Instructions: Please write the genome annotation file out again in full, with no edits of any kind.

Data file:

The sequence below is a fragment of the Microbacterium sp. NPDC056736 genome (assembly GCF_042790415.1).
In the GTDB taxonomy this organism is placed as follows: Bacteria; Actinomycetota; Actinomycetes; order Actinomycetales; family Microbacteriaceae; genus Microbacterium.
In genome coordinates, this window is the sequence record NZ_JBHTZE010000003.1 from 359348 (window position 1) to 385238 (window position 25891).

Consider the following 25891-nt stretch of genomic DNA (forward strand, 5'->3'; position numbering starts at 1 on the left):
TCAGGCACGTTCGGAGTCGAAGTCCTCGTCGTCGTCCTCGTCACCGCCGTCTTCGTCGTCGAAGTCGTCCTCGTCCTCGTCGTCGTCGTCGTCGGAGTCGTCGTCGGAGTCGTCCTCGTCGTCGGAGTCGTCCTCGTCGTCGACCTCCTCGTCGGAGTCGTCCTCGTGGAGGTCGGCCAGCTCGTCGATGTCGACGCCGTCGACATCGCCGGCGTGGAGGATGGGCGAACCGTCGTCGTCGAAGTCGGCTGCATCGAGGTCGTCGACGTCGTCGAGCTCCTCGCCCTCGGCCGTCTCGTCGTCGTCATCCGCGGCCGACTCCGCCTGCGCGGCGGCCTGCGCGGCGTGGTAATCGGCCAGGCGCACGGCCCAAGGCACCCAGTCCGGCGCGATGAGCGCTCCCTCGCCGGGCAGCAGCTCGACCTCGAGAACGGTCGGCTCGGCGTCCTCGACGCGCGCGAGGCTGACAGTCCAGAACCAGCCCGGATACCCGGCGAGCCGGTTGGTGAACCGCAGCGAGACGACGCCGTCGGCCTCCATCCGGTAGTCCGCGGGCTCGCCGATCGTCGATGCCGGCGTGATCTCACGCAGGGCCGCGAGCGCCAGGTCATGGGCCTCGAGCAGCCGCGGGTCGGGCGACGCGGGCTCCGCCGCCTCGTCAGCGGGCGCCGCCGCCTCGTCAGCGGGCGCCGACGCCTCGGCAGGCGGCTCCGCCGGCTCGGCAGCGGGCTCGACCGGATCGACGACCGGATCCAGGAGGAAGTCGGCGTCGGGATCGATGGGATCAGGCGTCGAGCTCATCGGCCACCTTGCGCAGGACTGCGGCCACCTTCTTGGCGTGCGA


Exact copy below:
The sequence below is a fragment of the Microbacterium sp. NPDC056736 genome (assembly GCF_042790415.1).
In the GTDB taxonomy this organism is placed as follows: Bacteria; Actinomycetota; Actinomycetes; order Actinomycetales; family Microbacteriaceae; genus Microbacterium.
In genome coordinates, this window is the sequence record NZ_JBHTZE010000003.1 from 359348 (window position 1) to 385238 (window position 25891).

Consider the following 25891-nt stretch of genomic DNA (forward strand, 5'->3'; position numbering starts at 1 on the left):
TCAGGCACGTTCGGAGTCGAAGTCCTCGTCGTCGTCCTCGTCACCGCCGTCTTCGTCGTCGAAGTCGTCCTCGTCCTCGTCGTCGTCGTCGTCGGAGTCGTCGTCGGAGTCGTCCTCGTCGTCGGAGTCGTCCTCGTCGTCGACCTCCTCGTCGGAGTCGTCCTCGTGGAGGTCGGCCAGCTCGTCGATGTCGACGCCGTCGACATCGCCGGCGTGGAGGATGGGCGAACCGTCGTCGTCGAAGTCGGCTGCATCGAGGTCGTCGACGTCGTCGAGCTCCTCGCCCTCGGCCGTCTCGTCGTCGTCATCCGCGGCCGACTCCGCCTGCGCGGCGGCCTGCGCGGCGTGGTAATCGGCCAGGCGCACGGCCCAAGGCACCCAGTCCGGCGCGATGAGCGCTCCCTCGCCGGGCAGCAGCTCGACCTCGAGAACGGTCGGCTCGGCGTCCTCGACGCGCGCGAGGCTGACAGTCCAGAACCAGCCCGGATACCCGGCGAGCCGGTTGGTGAACCGCAGCGAGACGACGCCGTCGGCCTCCATCCGGTAGTCCGCGGGCTCGCCGATCGTCGATGCCGGCGTGATCTCACGCAGGGCCGCGAGCGCCAGGTCATGGGCCTCGAGCAGCCGCGGGTCGGGCGACGCGGGCTCCGCCGCCTCGTCAGCGGGCGCCGCCGCCTCGTCAGCGGGCGCCGACGCCTCGGCAGGCGGCTCCGCCGGCTCGGCAGCGGGCTCGACCGGATCGACGACCGGATCCAGGAGGAAGTCGGCGTCGGGATCGATGGGATCAGGCGTCGAGCTCATCGGCCACCTTGCGCAGGACTGCGGCCACCTTCTTGGCGTGCGA